The European Commission ruled that Starbucks and Fiat benefited from illegal tax deals in the Netherlands and Luxembourg in cases with major implications for the taxation of multinational companies
The European Union is demanding that U.S. coffee chain Starbucks and carmaker Fiat repay up to 30 million euros ($34 million) each in tax breaks they received from EU nations, in a major ruling to cut down on sweet tax deals multinationals often shop for. Antitrust commissioner Margrethe Vestager said all firms must pay a "fair share" and ordered the Netherlands to recover 20-30 million euros ($23-34 million) in back taxes from the U.S. coffee shop chain. Luxembourg must recover a similar amount from Italian-U.S. carmaker Fiat Chrysler Automobiles, she said.
Starbucks immediately said it would appeal, echoing the Dutch government in accusing the European Union executive of significant "errors" in its assessment. Luxembourg, where much
of the economy has been built on attracting multinational firms, said it disagreed and reserved its right to appeal. Fiat denied receiving any aid from the Luxembourg state.
Vestager, a Dane who has denied accusations of anti-American bias in launching other tax probes into Apple and Amazon and competition inquiries into Google, took care to avoid intruding on EU governments' jealously guarded rights to set their own tax rates. The issue, she stressed, was firms being treated differently within the same national system.
"The decisions send a clear message," she told reporters in Brussels. "National tax authorities cannot give any company, however large or powerful, an unfair competitive advantage compared to others. For most companies, especially the small and medium-sized, I hope this is a reassuring message."
The Commission said Starbucks benefited from a tax ruling - an assurance of future tax levels -from Dutch authorities in 2008 and Fiat from a ruling in Luxembourg in 2012. It concluded that the taxable profits for Fiat's Luxembourg unit could have been 20 times higher under normal market conditions.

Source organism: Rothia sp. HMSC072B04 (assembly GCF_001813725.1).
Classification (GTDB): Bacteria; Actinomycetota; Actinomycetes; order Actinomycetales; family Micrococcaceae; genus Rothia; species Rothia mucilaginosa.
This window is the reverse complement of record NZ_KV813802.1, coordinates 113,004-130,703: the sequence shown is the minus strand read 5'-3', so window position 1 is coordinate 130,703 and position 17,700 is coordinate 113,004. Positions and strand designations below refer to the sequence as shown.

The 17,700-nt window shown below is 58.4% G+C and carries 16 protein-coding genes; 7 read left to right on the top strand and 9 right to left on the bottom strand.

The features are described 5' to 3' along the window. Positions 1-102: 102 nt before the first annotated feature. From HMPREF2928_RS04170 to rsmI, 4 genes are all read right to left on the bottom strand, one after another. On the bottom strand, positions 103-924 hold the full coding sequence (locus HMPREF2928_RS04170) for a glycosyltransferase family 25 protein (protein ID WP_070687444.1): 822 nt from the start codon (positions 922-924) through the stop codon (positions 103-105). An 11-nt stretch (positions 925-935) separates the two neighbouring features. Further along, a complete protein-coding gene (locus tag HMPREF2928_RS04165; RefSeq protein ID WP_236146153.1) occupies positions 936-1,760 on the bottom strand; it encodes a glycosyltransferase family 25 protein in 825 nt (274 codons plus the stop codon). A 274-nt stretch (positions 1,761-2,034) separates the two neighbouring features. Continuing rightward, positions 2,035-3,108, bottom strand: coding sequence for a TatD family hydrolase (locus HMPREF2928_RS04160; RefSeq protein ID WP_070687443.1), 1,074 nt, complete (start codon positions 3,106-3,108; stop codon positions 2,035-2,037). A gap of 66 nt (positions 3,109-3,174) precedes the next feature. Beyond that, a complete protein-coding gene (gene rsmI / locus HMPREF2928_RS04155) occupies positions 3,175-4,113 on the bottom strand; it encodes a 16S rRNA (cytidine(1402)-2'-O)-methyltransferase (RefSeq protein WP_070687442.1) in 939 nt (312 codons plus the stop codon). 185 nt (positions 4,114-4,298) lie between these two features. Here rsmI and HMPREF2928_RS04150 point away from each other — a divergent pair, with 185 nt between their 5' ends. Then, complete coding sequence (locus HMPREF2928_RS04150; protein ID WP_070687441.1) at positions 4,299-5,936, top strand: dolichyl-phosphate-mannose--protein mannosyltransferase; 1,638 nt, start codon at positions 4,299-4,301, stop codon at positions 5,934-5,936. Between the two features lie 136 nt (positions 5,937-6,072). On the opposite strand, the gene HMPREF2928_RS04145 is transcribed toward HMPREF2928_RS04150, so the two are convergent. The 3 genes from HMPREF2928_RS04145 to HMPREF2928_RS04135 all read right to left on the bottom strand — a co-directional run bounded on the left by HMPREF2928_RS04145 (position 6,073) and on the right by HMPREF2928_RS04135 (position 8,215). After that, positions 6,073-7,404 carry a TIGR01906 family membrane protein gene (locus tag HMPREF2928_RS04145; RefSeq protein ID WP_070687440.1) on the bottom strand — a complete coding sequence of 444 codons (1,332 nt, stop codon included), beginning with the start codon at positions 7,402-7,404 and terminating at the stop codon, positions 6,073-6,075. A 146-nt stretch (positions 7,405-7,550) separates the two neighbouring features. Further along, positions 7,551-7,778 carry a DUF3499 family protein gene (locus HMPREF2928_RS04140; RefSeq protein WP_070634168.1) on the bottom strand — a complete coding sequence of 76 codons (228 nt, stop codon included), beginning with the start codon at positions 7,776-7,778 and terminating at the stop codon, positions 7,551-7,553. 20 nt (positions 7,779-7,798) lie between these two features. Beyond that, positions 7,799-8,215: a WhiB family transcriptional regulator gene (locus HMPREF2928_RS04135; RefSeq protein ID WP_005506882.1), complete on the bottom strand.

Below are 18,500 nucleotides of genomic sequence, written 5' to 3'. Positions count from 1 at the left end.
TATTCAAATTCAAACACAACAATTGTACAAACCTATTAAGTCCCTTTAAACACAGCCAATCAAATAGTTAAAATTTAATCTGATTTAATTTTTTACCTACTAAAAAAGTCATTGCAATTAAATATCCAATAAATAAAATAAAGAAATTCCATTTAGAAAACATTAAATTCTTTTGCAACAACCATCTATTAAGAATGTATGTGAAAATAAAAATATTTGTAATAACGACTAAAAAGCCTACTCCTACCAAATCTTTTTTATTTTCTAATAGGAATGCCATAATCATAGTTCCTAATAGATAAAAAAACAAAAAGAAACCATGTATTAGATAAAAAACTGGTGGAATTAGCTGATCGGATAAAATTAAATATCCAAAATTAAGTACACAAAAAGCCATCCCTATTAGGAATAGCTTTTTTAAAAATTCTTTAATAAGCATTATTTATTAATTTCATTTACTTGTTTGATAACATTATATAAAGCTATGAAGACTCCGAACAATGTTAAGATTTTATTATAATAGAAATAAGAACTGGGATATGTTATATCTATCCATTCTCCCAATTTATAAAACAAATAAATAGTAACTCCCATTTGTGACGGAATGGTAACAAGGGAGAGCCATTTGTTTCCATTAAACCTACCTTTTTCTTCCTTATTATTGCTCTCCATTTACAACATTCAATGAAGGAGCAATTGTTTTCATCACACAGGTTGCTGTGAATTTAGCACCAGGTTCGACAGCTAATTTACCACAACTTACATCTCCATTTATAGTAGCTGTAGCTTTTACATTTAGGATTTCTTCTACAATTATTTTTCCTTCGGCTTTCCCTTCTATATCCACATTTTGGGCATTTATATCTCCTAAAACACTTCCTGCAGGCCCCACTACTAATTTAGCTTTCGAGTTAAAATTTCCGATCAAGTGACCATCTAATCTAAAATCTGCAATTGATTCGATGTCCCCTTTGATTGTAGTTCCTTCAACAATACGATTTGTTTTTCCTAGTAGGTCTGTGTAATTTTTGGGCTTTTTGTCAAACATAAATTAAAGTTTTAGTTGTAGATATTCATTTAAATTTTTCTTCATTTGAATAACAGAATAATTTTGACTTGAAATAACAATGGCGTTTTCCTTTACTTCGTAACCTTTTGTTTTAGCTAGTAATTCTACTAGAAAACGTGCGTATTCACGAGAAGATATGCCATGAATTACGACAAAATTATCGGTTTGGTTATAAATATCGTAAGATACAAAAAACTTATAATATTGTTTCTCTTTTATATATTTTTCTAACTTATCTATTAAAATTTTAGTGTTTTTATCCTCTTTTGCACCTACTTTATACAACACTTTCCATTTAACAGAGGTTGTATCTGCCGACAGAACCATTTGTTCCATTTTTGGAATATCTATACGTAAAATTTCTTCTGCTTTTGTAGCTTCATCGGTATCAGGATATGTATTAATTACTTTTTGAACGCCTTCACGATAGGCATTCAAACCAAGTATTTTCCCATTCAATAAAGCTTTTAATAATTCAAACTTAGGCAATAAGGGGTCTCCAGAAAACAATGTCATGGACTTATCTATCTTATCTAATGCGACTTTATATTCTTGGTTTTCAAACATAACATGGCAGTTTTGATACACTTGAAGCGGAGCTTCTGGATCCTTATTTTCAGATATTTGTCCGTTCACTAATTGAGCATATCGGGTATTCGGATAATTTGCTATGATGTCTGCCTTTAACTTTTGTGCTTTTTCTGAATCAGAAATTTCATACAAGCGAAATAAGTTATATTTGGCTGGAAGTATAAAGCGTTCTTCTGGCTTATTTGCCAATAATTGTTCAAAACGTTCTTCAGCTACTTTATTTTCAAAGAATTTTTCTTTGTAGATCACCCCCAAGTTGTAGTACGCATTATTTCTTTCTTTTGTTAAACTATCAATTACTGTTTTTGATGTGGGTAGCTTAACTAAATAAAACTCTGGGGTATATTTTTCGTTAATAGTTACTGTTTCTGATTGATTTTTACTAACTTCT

The precise amount of tax to be recovered must now be determined by Luxembourg and the Netherlands on the basis of the Commission's methodology. Marc Sanders of tax advisers Taxand said the ruling would "rock the corporate world to its very core".
"Whilst multinationals were lured to EU states with offers of low tax rates as an incentive, little did they know that, despite having agreement at the highest national level, this would come back and bite a decade later," he said.
Warning that "we do not stop here", Vestager described the cases of Apple in Ireland and Amazon in Luxembourg, where the Commission also suspects the companies of benefiting from illegal state subsidies via the tax system, as "very different".
Inquiries are also continuing into the Belgian government's treatment of dozens of unidentified companies. "More cases may come if we have indications that EU state aid rules are not being complied with," she warned, while noting that there was a broader EU and global attempt, coordinated by the rich nations' club the OECD, to crack down on tax avoidance using artificial cash flows through ultra-low tax regimes.
"We cannot achieve fair tax competition in Europe with enforcement of EU state aid rules alone. We cannot do it alone," Vestager said. "The fight against tax evasion and tax avoidance can only be won with a combination with enforcement of state aid rules and legislative responses."
Vestager said that Fiat's Luxembourg unit paid "not even" 0.4 million euros in corporate tax last year and Starbucks' Dutch subsidiary less than 0.6 million euros. Starbucks said it paid an average global effective tax rate of about 33 percent. Commission President Jean-Claude Juncker has rejected calls for him to resign because the Luxembourg tax system was developed during nearly the quarter-century he served as his country's finance minister and prime minister.
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